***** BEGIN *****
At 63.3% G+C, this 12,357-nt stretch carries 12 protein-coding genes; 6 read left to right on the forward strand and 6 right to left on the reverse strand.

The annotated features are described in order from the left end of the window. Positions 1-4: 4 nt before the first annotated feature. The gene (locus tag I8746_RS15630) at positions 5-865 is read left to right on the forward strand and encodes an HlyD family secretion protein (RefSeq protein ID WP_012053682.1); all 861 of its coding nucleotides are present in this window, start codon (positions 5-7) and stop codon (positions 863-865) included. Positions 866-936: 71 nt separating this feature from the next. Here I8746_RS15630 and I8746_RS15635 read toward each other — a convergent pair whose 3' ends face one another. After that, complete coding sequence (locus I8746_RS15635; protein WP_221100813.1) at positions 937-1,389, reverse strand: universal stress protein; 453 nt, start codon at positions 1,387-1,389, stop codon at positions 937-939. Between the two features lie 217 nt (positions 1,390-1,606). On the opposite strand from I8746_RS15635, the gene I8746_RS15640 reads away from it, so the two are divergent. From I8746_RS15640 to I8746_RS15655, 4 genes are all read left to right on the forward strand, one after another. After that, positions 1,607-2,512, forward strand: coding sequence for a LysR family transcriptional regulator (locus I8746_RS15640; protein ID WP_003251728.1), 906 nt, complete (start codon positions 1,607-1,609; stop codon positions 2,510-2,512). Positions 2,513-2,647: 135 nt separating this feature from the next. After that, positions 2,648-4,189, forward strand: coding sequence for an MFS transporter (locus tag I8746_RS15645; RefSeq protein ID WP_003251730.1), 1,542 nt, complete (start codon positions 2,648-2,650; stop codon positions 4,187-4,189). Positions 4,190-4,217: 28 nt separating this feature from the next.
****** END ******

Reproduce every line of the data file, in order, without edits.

At 63.3% G+C, this 12,357-nt stretch carries 12 protein-coding genes; 6 read left to right on the forward strand and 6 right to left on the reverse strand.

The annotated features are described in order from the left end of the window. Positions 1-4: 4 nt before the first annotated feature. The gene (locus tag I8746_RS15630) at positions 5-865 is read left to right on the forward strand and encodes an HlyD family secretion protein (RefSeq protein ID WP_012053682.1); all 861 of its coding nucleotides are present in this window, start codon (positions 5-7) and stop codon (positions 863-865) included. Positions 866-936: 71 nt separating this feature from the next. Here I8746_RS15630 and I8746_RS15635 read toward each other — a convergent pair whose 3' ends face one another. After that, complete coding sequence (locus I8746_RS15635; protein WP_221100813.1) at positions 937-1,389, reverse strand: universal stress protein; 453 nt, start codon at positions 1,387-1,389, stop codon at positions 937-939. Between the two features lie 217 nt (positions 1,390-1,606). On the opposite strand from I8746_RS15635, the gene I8746_RS15640 reads away from it, so the two are divergent. From I8746_RS15640 to I8746_RS15655, 4 genes are all read left to right on the forward strand, one after another. After that, positions 1,607-2,512, forward strand: coding sequence for a LysR family transcriptional regulator (locus I8746_RS15640; protein ID WP_003251728.1), 906 nt, complete (start codon positions 1,607-1,609; stop codon positions 2,510-2,512). Positions 2,513-2,647: 135 nt separating this feature from the next. After that, positions 2,648-4,189, forward strand: coding sequence for an MFS transporter (locus tag I8746_RS15645; RefSeq protein ID WP_003251730.1), 1,542 nt, complete (start codon positions 2,648-2,650; stop codon positions 4,187-4,189). Positions 4,190-4,217: 28 nt separating this feature from the next.